John W. Ritenbaugh
The Covenants, Grace, and Law (Part 7)


 

Romans 6:16-19   (Go to this verse :: Verse pop-up)

We are seen here as the servant of the one we obey; we are under its authority. If man is the source of the morality we submit to, then man is our sovereign. As long as this sovereign agrees with God's standards, then idolatry is no problem. If we broaden this to include the state, whether democratic or socialistic, then the state is the sovereign. But in broadening the scope, the chance that idolatry will enter the equation also increases.

John W. Ritenbaugh
The First Commandment (1997)


 

Romans 12:17-21   (Go to this verse :: Verse pop-up)

These remarkably high standards are possible because God is our strength. He works unseen to human eyes and makes living according to these standards possible.

Deuteronomy 32:35-37 is the source for Paul's instruction. God demands this apparently passive requirement of us as an act of faith in our intensely close relationship with Him. It may seem as if a Christian who submits to God's instruction is spineless and easily intimidated, but in God's judgment, he is strong where it really matters: in faith. The Christian, like Christ, has committed himself to the One who judges righteously, who will act in due time, using His powers in love toward all concerned (I Peter 2:23). When a person in a situation like this uses his natural powers to retaliate, he invariably does more damage than good.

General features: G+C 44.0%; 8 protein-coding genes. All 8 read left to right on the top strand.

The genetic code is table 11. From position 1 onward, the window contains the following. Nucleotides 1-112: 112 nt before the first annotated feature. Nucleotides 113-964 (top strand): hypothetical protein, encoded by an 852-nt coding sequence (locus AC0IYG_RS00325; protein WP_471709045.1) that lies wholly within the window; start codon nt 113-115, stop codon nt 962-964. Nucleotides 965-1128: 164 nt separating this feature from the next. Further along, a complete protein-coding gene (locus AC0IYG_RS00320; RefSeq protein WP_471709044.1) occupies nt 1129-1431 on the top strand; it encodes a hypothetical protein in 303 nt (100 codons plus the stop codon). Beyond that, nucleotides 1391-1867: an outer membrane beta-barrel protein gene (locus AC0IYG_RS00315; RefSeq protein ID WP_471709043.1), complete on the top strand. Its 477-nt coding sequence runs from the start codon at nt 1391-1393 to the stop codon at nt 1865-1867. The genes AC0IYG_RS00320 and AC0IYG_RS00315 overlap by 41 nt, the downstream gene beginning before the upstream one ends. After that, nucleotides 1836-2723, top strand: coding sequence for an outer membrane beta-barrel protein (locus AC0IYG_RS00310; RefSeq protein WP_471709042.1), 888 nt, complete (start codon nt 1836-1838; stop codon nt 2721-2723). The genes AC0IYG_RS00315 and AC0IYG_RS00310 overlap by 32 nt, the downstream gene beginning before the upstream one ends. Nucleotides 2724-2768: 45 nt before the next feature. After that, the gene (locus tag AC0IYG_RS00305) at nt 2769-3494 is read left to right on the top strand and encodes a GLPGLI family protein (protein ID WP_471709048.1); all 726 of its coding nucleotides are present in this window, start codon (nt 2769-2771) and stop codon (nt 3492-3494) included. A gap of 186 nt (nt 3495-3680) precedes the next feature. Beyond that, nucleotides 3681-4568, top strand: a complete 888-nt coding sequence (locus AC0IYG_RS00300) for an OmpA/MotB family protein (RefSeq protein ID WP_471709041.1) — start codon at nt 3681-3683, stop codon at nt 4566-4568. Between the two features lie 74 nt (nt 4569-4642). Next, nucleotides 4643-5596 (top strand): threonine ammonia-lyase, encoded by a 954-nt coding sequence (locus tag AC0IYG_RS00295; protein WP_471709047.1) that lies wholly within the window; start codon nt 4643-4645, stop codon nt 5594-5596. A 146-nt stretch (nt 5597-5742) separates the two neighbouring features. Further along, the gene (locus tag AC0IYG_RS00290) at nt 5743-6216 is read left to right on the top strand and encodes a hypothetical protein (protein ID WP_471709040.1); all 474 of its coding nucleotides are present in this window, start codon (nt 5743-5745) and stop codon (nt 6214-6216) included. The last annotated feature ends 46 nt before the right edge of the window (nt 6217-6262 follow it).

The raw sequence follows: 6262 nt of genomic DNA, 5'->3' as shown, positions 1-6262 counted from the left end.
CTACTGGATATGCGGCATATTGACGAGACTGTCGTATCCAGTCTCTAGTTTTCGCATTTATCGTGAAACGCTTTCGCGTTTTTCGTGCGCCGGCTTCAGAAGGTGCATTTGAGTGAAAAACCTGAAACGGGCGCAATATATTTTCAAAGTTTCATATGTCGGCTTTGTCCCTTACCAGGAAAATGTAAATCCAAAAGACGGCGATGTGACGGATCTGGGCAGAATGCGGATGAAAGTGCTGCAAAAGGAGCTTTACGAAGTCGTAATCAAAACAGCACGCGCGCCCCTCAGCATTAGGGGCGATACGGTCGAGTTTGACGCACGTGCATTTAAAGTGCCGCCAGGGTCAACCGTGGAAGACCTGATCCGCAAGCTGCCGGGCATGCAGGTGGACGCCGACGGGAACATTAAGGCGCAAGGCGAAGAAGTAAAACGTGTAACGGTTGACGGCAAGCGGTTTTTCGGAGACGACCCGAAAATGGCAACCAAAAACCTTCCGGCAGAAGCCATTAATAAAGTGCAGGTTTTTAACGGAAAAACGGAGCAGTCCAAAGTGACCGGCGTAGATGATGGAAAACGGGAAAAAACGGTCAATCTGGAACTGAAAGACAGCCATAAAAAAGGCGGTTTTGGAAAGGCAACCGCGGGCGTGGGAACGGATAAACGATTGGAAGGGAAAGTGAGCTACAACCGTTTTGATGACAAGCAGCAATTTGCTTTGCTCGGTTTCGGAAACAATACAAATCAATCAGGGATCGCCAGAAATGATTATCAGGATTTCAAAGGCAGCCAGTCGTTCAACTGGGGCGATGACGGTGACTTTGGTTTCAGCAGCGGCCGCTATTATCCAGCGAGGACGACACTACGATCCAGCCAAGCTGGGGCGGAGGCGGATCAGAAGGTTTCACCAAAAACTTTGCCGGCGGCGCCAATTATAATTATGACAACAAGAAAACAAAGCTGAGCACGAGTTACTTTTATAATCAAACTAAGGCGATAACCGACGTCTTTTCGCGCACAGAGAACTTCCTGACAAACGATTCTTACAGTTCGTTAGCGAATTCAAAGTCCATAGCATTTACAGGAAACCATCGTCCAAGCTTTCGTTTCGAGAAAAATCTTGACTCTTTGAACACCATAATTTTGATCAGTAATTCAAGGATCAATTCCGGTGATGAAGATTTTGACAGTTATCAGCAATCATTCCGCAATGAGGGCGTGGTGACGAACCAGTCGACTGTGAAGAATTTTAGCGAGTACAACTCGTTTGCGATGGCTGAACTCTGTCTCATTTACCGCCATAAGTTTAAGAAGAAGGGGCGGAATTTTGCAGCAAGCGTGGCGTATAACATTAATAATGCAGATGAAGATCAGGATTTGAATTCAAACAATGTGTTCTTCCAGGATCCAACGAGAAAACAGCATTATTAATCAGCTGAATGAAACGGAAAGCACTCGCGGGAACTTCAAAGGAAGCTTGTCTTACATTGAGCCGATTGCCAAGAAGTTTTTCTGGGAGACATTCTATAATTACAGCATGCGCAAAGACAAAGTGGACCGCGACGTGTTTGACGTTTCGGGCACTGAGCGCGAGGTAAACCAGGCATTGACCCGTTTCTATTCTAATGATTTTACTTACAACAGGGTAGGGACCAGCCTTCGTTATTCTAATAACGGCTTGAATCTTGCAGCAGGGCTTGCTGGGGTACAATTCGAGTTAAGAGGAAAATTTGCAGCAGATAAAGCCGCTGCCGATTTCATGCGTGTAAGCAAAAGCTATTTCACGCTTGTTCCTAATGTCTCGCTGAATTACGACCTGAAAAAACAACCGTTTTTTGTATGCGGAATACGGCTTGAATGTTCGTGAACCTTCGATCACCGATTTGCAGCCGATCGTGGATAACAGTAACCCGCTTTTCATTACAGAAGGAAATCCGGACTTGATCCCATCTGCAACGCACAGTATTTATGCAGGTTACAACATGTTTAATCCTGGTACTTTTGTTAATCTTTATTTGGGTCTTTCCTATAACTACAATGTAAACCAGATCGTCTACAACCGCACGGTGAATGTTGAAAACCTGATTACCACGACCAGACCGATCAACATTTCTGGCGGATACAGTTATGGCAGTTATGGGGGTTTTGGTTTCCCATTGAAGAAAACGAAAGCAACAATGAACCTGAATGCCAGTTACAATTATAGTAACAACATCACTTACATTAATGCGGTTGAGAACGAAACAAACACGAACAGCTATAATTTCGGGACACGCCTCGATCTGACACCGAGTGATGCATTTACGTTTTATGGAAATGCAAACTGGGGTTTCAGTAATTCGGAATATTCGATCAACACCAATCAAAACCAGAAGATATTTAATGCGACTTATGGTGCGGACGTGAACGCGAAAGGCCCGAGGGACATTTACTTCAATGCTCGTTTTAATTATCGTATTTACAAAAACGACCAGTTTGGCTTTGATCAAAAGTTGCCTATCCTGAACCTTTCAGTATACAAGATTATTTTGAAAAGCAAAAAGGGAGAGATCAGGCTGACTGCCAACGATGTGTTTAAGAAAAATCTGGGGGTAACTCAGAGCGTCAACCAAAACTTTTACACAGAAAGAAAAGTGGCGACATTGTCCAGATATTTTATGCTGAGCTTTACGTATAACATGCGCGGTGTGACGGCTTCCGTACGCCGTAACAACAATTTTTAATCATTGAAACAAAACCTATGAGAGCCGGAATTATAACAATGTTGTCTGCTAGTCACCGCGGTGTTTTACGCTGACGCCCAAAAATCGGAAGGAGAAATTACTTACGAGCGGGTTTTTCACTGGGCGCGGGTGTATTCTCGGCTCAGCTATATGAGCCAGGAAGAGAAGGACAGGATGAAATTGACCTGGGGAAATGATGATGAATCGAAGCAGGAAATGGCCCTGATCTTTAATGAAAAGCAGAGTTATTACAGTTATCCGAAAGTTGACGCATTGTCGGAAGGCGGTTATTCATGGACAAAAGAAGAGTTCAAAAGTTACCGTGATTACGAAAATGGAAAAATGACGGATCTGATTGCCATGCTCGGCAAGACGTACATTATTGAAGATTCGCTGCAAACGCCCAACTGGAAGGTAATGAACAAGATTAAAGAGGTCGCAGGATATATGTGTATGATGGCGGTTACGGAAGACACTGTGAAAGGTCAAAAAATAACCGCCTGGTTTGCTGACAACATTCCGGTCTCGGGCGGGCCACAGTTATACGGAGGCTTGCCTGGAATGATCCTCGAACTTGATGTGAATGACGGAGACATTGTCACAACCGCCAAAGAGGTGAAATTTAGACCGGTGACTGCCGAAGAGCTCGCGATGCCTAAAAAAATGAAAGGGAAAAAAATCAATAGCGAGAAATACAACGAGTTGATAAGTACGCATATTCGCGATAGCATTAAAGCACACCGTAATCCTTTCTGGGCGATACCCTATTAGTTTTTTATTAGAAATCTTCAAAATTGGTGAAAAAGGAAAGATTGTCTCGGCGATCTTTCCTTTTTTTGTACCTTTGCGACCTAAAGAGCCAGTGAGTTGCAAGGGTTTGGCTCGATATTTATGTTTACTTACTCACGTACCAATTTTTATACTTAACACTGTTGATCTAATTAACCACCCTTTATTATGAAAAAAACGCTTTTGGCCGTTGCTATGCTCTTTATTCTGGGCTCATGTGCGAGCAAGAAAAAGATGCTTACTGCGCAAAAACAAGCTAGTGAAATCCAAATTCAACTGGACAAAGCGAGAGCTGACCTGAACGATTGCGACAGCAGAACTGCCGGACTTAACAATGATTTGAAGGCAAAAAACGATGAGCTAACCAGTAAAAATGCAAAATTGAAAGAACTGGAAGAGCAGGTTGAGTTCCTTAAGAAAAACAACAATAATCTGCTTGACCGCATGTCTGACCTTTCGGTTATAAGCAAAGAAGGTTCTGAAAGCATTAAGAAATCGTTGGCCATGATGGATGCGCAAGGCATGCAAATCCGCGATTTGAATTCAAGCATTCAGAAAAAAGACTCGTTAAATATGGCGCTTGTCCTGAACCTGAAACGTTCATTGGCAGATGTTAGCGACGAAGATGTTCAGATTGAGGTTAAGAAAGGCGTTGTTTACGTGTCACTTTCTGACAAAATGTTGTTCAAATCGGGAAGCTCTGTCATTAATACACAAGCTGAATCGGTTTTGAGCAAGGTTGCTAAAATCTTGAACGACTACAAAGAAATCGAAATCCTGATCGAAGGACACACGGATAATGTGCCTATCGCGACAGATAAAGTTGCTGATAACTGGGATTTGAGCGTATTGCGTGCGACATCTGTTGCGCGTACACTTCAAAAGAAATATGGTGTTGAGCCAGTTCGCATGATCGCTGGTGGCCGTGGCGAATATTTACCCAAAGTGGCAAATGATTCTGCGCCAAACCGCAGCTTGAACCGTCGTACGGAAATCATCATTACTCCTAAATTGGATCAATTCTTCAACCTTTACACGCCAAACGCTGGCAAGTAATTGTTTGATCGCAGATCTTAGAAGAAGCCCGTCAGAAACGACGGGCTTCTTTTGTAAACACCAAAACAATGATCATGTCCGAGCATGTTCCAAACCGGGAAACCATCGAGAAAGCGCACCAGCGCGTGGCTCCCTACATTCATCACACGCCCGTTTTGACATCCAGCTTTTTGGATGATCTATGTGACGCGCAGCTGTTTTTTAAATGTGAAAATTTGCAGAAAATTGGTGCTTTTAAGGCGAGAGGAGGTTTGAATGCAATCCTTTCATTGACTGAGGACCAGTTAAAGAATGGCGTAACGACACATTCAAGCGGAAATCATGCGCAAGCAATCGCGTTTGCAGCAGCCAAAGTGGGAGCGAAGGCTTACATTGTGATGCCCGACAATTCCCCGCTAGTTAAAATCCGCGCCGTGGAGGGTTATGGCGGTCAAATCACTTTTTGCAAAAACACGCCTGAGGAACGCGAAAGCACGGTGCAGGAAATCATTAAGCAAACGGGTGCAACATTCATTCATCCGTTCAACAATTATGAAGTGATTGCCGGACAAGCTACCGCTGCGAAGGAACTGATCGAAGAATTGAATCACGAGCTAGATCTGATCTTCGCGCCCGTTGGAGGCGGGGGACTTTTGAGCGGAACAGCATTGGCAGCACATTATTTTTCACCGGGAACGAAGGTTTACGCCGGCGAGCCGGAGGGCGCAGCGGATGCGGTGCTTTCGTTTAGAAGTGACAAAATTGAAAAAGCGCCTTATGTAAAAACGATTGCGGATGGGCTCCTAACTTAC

Because our God is all-powerful, we must grow to trust Him, understanding that His judgment will be exactly right because He is not only there, He is also powerful in wisdom and mercy. This measure of faith enabled Abraham to trust God to raise Isaac should he actually be sacrificially slain.

John W. Ritenbaugh
Power Belongs to God (Part One)


 

2 Corinthians 3:3   (Go to this verse :: Verse pop-up)

Paul specifically says that the law will be written in the fleshly tables of our heart by the Spirit of the living God! However, the circumcision of the heart is a co-operative effort. God does His part, and we do ours by submitting to Him. Both parts are involved within this process, by which God is enabling us to have the power to sustain a relationship with Him. And that power is given only to the children of promise, the children of God, the church, the remnant, those who are in Christ, those who have received God's Spirit.